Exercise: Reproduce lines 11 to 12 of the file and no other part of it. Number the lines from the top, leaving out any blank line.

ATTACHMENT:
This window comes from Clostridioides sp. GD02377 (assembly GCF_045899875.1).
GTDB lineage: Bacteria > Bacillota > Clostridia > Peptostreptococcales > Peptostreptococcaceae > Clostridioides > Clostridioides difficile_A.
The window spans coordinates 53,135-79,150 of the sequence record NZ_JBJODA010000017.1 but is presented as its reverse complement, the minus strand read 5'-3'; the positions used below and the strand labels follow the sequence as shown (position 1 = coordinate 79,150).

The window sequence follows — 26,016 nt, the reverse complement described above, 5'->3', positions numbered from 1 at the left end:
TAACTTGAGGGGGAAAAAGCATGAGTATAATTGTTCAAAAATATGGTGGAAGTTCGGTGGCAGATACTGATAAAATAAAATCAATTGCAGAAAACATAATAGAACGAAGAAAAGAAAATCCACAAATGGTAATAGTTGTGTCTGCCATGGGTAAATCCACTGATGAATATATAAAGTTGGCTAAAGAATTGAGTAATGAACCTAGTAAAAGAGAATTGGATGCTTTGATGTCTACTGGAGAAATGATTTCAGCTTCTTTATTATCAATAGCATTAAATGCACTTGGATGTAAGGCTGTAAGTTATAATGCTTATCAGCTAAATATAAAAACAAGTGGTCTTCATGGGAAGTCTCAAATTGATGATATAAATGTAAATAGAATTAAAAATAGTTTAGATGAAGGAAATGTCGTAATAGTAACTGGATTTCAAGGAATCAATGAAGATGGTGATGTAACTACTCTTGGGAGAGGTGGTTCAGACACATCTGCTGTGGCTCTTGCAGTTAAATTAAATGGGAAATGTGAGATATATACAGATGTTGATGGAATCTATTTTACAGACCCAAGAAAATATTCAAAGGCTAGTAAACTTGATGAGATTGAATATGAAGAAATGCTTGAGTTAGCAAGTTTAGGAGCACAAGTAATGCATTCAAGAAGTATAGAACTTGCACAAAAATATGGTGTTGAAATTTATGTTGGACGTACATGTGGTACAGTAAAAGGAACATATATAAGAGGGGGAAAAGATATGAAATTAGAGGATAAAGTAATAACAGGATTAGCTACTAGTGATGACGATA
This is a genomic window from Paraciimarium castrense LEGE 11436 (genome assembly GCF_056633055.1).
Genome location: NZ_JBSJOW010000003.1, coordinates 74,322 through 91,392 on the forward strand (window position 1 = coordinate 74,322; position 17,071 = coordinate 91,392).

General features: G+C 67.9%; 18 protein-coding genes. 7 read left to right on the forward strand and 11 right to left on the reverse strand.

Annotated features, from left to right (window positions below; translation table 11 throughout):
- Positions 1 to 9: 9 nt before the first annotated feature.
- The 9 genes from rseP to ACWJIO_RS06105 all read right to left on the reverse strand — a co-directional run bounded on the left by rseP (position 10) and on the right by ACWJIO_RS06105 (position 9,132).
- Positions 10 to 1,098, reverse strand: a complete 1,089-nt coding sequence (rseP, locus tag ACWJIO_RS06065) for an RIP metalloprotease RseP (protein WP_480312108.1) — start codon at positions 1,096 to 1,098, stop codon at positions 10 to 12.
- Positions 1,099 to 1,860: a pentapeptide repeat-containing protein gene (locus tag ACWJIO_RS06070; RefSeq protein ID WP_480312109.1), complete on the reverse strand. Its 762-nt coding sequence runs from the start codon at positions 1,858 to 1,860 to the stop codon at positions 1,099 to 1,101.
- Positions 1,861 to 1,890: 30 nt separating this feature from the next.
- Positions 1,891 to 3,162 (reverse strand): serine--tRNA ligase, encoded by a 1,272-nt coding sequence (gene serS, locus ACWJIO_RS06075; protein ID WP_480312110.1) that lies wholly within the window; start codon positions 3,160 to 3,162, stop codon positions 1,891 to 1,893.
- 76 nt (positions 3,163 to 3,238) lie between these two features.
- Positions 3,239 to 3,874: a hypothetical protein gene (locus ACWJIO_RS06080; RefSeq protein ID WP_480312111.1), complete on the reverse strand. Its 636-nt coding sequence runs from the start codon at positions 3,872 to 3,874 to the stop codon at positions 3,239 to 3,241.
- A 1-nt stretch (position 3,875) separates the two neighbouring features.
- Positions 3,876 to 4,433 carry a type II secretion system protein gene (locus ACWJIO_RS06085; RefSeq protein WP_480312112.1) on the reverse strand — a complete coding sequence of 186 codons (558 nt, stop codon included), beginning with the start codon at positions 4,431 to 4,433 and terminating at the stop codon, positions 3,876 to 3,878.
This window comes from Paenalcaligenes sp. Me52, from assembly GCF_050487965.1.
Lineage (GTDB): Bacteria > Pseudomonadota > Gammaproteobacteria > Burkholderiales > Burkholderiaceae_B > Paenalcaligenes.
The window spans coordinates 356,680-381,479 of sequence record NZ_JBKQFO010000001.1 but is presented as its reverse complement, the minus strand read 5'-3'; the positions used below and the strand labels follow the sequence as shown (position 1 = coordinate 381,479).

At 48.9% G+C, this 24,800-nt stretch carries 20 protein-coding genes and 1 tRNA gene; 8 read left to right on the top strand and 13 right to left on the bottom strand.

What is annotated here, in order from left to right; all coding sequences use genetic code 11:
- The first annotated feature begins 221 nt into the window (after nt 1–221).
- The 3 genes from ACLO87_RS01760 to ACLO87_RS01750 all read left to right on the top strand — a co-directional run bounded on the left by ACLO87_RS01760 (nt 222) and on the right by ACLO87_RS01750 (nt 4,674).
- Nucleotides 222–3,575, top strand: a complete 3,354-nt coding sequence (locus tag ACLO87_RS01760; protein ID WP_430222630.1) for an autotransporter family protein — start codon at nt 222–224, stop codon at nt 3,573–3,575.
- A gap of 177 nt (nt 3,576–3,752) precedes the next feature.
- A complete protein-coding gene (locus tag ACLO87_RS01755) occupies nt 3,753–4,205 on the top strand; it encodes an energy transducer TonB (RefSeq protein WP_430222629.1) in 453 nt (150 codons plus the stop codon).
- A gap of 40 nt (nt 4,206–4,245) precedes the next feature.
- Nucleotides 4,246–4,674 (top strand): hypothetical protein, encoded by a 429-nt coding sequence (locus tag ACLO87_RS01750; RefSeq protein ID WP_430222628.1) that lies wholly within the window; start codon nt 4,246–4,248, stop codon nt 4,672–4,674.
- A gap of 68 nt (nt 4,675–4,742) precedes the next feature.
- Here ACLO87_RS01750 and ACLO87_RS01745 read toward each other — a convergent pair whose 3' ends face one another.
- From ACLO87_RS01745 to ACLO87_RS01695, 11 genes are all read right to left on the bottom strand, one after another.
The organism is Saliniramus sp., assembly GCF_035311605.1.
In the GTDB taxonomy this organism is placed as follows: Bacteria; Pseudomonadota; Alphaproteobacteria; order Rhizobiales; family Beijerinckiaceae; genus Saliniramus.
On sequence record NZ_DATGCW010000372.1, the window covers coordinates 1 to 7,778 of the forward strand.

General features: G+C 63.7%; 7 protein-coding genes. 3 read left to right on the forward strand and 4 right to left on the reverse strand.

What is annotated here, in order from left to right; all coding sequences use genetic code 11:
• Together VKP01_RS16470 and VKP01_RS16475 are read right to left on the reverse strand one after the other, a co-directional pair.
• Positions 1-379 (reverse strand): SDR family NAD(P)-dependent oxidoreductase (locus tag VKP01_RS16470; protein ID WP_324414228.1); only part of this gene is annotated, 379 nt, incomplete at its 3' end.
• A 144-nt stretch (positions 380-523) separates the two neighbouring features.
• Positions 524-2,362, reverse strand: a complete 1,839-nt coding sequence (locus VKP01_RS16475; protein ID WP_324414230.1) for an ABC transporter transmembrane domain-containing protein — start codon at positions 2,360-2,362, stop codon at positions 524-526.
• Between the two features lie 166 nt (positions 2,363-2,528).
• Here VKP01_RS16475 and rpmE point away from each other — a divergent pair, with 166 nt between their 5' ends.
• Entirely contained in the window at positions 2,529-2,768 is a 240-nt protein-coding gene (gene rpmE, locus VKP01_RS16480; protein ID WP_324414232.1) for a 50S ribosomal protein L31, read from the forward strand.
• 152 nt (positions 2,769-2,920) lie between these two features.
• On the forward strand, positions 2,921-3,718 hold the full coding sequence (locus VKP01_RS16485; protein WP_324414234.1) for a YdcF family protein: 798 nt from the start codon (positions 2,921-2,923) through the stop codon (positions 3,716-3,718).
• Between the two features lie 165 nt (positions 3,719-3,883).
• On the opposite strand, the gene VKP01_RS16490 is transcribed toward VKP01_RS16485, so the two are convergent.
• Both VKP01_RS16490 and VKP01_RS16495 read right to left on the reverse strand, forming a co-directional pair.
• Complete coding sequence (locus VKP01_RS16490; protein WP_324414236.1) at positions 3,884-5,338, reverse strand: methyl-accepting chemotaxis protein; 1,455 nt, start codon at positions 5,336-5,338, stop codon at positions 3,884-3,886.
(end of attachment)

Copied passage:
- The 9 genes from rseP to ACWJIO_RS06105 all read right to left on the reverse strand — a co-directional run bounded on the left by rseP (position 10) and on the right by ACWJIO_RS06105 (position 9,132).
- Positions 10 to 1,098, reverse strand: a complete 1,089-nt coding sequence (rseP, locus tag ACWJIO_RS06065) for an RIP metalloprotease RseP (protein WP_480312108.1) — start codon at positions 1,096 to 1,098, stop codon at positions 10 to 12.